“There needs to be a bal­ance be­tween the tech­nol­ogy we use and the com­mon sense that we use be­cause we’re still deal­ing with people — 70,000 people want to come to our games and not all of them want to stare at their phone. But ev­ery­one ab­so­lutely wants to be con­nected. They want to know what’s go­ing on. They need to know what’s go­ing on. Whether it’s scores from around the league or in­stant news or their friend is at the game and they want to con­nect. So we’re even mak­ing plat­forms where people can know where their bud­dies are in the build­ing.

“Where do I see it go­ing in the fu­ture? It’s all about tech­nol­ogy but, at some point in time, you may find that some people want to be dis­con­nected and want to get away from ev­ery­day life. That’s the beauty of sport. It al­lows us come to­gether for a com­mon cause and spend time with friends, foes, loved ones but, yet, have this un­be­liev­able, live ex­pe­ri­ence.

“You’re com­pet­ing with what you can get at your fin­ger­tips. You used to be com­pet­ing with people on their couch, but now people can be on a train, on a plane, walk­ing down the street. They don’t need to be in a sta­dium to get what they want. But the live ac­tion of a game, though, is some­thing that still pulls people to­gether and likely will for a long time.”

He’s aware of the talk sur­round­ing holo­gram tech­nol­ogy and the pos­si­bil­ity of us­ing drones to serve fans in­side the sta­dium.

“They’re talk­ing about it for the Olympics in 2020 where the live event is tak­ing place in one venue but at an­other venue, with people at­tend­ing, it’s a holo­gram,” Mer­cu­rio says.

“They say it’s go­ing to hap­pen sooner than you think.

“There’s a cool­ness about it but it would be a dif­fer­ent ex­pe­ri­ence. It may be a pretty good one but cer­tainly an add-on rather than a re­place­ment for any­thing.

“I be­lieve in the hu­man con­nec­tion. And maybe not even the live event it­self but the an­cil­lary ben­e­fits. Walk­ing down the con­course and im­mersed in the ca­ma­raderie with the same, like­minded folks wear­ing your team’s jer­sey. Smelling the grilled sausage and onions and pep­pers be­ing cooked... you don’t get that ev­ery day. And that’s all part of the ex­pe­ri­ence. See­ing a kid in a front row, beam­ing from ear to ear when a player gives him a foot­ball or a high-five, I don’t know if that can be re­placed by a holo­gram. Or any tech­nol­ogy, for that mat­ter.”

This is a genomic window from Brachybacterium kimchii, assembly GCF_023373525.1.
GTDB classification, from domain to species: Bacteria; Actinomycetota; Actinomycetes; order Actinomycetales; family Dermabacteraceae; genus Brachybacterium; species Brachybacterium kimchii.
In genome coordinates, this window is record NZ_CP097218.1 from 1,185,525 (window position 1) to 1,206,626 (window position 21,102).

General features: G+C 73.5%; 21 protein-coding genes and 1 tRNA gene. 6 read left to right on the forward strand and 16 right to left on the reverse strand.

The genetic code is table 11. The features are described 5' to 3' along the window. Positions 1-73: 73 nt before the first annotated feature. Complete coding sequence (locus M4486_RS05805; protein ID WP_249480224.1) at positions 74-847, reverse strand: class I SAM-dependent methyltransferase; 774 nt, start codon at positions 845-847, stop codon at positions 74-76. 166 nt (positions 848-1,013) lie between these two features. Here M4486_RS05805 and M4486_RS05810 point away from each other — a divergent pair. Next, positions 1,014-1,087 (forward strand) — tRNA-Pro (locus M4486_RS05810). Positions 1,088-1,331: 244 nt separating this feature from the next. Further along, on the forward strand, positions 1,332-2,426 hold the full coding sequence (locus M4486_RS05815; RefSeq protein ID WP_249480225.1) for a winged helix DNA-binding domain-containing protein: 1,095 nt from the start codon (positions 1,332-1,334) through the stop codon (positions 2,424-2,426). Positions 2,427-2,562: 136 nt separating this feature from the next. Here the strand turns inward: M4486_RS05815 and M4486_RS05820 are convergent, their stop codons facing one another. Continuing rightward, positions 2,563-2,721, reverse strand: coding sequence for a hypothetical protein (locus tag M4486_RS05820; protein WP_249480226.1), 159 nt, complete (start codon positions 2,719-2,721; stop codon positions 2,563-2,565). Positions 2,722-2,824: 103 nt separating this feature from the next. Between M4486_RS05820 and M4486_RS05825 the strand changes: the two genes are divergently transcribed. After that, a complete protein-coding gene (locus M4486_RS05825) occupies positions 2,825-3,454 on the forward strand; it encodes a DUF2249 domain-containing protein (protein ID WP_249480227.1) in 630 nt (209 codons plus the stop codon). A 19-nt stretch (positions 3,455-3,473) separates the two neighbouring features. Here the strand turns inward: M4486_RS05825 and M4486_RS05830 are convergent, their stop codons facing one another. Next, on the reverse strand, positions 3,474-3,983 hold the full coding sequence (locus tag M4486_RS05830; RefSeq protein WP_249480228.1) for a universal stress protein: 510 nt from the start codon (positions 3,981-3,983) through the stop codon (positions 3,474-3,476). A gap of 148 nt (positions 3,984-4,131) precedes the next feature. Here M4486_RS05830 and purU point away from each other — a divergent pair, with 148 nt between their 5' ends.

But Mer­cu­rio also re­mem­bers the de­vel­op­ment stage of the Levi’s Sta­dium project and the em­pha­sis ar­chi­tects and de­sign­ers placed on think­ing out­side the box, based on how quickly the tech­no­log­i­cal land­scape is chang­ing.

“We ac­tu­ally brought in a cou­ple of people who you’d call fu­tur­ists,” he says.

“It’s al­most Ge­orge Jet­son-like. You have to be cre­ative and maybe a lit­tle crazy, a lit­tle wacky. Maybe it’s driver­less cars in 40 years, load­ing in and park­ing them­selves in syn­chro­nised park­ing lots. For the Levi’s Sta­dium, we did a 40year cap­i­tal ex­pen­di­ture plan to try and understand the shelf life of dif­fer­ent ameni­ties and spa­ces. But still, even in that doc­u­ment, you’re speak­ing in gen­er­al­i­ties and hav­ing flex­i­bil­ity in cap­i­tal to re­spond to the ever-chang­ing needs of cus­tomers.

“Tech­nol­ogy is not cheap and it changes very quickly. You have to recog­nise that boundaries will be pushed faster, harder, sooner and that flex­i­bil­ity will be the key to all of that.”


Per­son­alised ac­tion re­plays, con­stant con­nec­tiv­ity, drone ser­vice to your seat, and maybe even holo­grams as play­ers. What will sta­dia of the fu­ture hold? FU­TURE PROOF: The home of the At­lanta Fal­cons and At­lanta United will boast eye-pop­ping tech­nol­ogy.